Laws and Models: Science, Engineering, and Technology
The "laws" that govern our physical universe come in many guises-as principles, theorems, canons, equations, axioms, models, and so forth. They may be empirical, statistical, or theoretical, their names may reflect the person who first expressed them, the person who publicized them, or they might simply describe a phenomenon. However they may be named, the discovery and application of physical laws have formed the backbone of the sciences for 3,000 years.
They exist by thousands. Laws and Models: Science, Engineering, and Technology-the fruit of almost 40 years of collection and research-compiles more than 1,200 of the laws and models most frequently encountered and used by engineers and technologists. The result is a collection as fascinating as it is useful. Each entry consists of a statement of the law or model, its date of origin, a one-line biography of the people involved in its formulation, sources of information about the law, and cross-references.
Illustrated and highly readable, this book offers a unique presentation of the vast and rich collection of laws that rule our universe. Everyone with an interest in the inner workings of nature-from engineers to students, from teachers to journalists-will find Laws and Models to be not only a handy reference, but an engaging volume to read and browse.
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American angle applied atomic body Bolz characteristic charge chemical chemistry coefficient concentration conductivity CONSERVATION Considine constant crystal density developed difference diffusivity dimensionless group direction distance distribution effect elastic electric electron elements energy engineer Sources English equal equation equilibrium expressed field flow fluid force French frequency Friel function German German physicist given gravity heat heat transfer increase independent intensity James Keywords Land Landau LAW OF—SEE length light liquid magnetic mass material mathematician Sources mean mechanics Morris motion natural nerve NEWTON Nobel prize normal organisms Parker particle physicist Sources physics physiologist Potter pressure PRINCIPLE probability proportional R. E. and Tuve radiation ratio reaction relates relationship represented resistance REYNOLDS RULE solution specific square Stedman stress substance surface surface tension temperature THEORY thermal Thewlis twentieth century unit velocity viscosity volume wave weight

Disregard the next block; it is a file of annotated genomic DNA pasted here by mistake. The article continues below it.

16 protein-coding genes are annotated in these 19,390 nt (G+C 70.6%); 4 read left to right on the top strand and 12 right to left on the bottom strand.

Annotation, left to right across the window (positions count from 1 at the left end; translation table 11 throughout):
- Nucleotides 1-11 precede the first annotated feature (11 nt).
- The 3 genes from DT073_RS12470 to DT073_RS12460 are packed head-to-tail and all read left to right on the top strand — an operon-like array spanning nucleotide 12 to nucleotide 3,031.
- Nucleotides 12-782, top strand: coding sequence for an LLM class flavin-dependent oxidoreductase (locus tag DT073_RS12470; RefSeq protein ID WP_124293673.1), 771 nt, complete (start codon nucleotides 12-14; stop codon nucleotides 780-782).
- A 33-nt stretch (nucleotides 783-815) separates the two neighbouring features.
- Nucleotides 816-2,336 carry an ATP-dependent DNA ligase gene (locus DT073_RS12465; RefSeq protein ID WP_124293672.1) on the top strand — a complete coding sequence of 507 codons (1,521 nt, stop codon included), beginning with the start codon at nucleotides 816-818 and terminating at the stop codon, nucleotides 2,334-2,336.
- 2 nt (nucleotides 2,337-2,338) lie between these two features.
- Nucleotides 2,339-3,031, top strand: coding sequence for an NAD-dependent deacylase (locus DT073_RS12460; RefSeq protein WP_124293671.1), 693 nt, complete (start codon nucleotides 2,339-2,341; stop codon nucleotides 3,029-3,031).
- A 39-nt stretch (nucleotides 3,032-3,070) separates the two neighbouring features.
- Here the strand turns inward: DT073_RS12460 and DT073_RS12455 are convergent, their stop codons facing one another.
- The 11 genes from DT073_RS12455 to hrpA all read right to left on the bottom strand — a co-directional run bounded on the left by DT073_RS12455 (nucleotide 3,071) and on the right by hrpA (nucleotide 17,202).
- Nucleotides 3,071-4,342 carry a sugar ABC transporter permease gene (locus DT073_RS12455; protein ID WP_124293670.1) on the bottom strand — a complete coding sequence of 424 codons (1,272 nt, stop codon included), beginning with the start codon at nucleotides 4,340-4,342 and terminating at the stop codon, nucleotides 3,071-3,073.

Page 343 - Pressure exerted anywhere upon a mass of liquid is transmitted undiminished in all directions, and acts with the same force on all equal surfaces, and in a direction at right angles to those surfaces.
Page 275 - The logarithm of a quotient is equal to the logarithm of the dividend minus the logarithm of the divisor. , M , ,• , . logi — = log
Page 275 - The logarithm of a root of a number is equal to the logarithm of the number divided by the index of the root.
Page 11 - AIChE American Institute of Chemical Engineers AIME American Institute of Mining, Metallurgical, and Petroleum Engineers AIP American Institute of Physics...
Page 11 - The total pressure exerted by a mixture of gases is equal to the sum of the partial pressures of the gases in the mixture.
Page 243 - The cubes of the mean distances of the planets from the sun are proportional to the squares of their times of revolution about the sun.
Page 14 - Archimedes stated that a body immersed in a fluid is buoyed up by a force equal to the weight of the displaced fluid.
Page 275 - The logarithm of a power of a number is equal to the logarithm of the number multiplied by the exponent of the power. log» Np = p log
Page 267 - The volume of a gas mixture is equal to the sum of the volumes that would be occupied by each of the components of the mixture if at the temperature and pressure of the mixture.
Page 322 - Every particle of matter, in the universe, attracts every other particle with a force, which is directly proportional to the product of their masses and inversely proportional to the square of the distance between them.